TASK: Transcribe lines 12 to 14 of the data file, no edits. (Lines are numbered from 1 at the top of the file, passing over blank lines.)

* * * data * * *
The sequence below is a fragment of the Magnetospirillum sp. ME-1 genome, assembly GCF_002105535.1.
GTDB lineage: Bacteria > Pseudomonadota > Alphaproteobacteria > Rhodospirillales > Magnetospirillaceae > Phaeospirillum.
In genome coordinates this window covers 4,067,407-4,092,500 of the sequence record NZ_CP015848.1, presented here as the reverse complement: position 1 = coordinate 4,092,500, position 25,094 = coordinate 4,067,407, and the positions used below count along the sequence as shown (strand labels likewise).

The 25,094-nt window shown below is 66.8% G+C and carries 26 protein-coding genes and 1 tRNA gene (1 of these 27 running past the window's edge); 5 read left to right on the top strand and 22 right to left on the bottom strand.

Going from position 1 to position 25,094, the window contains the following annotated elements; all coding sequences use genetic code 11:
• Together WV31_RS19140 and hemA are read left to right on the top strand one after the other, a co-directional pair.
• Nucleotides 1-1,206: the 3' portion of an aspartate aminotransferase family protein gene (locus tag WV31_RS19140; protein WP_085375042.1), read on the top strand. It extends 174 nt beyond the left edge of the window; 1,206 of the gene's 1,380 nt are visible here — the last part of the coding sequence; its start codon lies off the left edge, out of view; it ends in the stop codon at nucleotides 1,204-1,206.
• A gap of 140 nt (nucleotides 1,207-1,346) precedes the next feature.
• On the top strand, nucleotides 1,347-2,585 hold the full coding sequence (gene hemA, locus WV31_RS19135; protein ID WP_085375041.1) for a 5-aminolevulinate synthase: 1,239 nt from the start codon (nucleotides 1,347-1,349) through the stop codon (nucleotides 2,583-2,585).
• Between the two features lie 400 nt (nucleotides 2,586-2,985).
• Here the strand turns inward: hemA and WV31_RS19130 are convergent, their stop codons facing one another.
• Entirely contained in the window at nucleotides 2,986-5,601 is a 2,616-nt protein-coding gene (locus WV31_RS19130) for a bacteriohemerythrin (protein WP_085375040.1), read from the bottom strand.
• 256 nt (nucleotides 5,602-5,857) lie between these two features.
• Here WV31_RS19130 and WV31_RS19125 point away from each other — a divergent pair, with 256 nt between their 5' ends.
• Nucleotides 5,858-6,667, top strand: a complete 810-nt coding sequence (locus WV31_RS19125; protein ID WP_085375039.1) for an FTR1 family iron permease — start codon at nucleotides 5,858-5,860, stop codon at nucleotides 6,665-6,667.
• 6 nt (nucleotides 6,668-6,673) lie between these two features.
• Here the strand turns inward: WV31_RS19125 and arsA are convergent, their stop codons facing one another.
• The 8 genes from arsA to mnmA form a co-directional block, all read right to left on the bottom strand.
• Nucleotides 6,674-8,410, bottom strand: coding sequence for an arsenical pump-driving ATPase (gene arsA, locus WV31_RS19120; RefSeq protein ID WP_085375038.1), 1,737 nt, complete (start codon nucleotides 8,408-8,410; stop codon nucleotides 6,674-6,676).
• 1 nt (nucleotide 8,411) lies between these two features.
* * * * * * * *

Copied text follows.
• Entirely contained in the window at nucleotides 2,986-5,601 is a 2,616-nt protein-coding gene (locus WV31_RS19130) for a bacteriohemerythrin (protein WP_085375040.1), read from the bottom strand.
• 256 nt (nucleotides 5,602-5,857) lie between these two features.
• Here WV31_RS19130 and WV31_RS19125 point away from each other — a divergent pair, with 256 nt between their 5' ends.